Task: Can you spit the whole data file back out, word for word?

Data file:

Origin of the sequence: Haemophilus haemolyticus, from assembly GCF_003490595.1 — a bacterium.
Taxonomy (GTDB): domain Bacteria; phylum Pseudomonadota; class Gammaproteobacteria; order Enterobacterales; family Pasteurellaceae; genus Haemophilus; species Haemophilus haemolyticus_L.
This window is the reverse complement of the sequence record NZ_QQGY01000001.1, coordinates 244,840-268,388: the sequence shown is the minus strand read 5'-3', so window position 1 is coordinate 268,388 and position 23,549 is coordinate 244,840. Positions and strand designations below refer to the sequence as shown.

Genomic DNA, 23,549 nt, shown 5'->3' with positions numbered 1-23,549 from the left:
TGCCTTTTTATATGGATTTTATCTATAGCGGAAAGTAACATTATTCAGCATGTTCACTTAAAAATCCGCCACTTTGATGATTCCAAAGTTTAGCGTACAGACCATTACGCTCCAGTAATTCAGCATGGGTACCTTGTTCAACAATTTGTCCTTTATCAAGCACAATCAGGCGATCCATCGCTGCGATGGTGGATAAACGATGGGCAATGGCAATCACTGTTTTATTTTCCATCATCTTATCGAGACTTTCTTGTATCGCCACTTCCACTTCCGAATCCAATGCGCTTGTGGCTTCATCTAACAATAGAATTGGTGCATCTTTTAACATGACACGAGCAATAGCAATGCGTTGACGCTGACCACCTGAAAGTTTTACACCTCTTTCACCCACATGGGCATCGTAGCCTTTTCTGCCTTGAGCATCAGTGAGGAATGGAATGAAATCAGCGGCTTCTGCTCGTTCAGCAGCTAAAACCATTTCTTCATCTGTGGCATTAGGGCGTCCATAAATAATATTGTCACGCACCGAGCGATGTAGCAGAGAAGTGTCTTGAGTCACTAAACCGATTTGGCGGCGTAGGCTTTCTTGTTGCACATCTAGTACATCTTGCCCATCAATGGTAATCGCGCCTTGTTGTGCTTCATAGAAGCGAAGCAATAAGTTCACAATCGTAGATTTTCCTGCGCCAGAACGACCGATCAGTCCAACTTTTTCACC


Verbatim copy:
Origin of the sequence: Haemophilus haemolyticus, from assembly GCF_003490595.1 — a bacterium.
Taxonomy (GTDB): domain Bacteria; phylum Pseudomonadota; class Gammaproteobacteria; order Enterobacterales; family Pasteurellaceae; genus Haemophilus; species Haemophilus haemolyticus_L.
This window is the reverse complement of the sequence record NZ_QQGY01000001.1, coordinates 244,840-268,388: the sequence shown is the minus strand read 5'-3', so window position 1 is coordinate 268,388 and position 23,549 is coordinate 244,840. Positions and strand designations below refer to the sequence as shown.

Genomic DNA, 23,549 nt, shown 5'->3' with positions numbered 1-23,549 from the left:
TGCCTTTTTATATGGATTTTATCTATAGCGGAAAGTAACATTATTCAGCATGTTCACTTAAAAATCCGCCACTTTGATGATTCCAAAGTTTAGCGTACAGACCATTACGCTCCAGTAATTCAGCATGGGTACCTTGTTCAACAATTTGTCCTTTATCAAGCACAATCAGGCGATCCATCGCTGCGATGGTGGATAAACGATGGGCAATGGCAATCACTGTTTTATTTTCCATCATCTTATCGAGACTTTCTTGTATCGCCACTTCCACTTCCGAATCCAATGCGCTTGTGGCTTCATCTAACAATAGAATTGGTGCATCTTTTAACATGACACGAGCAATAGCAATGCGTTGACGCTGACCACCTGAAAGTTTTACACCTCTTTCACCCACATGGGCATCGTAGCCTTTTCTGCCTTGAGCATCAGTGAGGAATGGAATGAAATCAGCGGCTTCTGCTCGTTCAGCAGCTAAAACCATTTCTTCATCTGTGGCATTAGGGCGTCCATAAATAATATTGTCACGCACCGAGCGATGTAGCAGAGAAGTGTCTTGAGTCACTAAACCGATTTGGCGGCGTAGGCTTTCTTGTTGCACATCTAGTACATCTTGCCCATCAATGGTAATCGCGCCTTGTTGTGCTTCATAGAAGCGAAGCAATAAGTTCACAATCGTAGATTTTCCTGCGCCAGAACGACCGATCAGTCCAACTTTTTCACC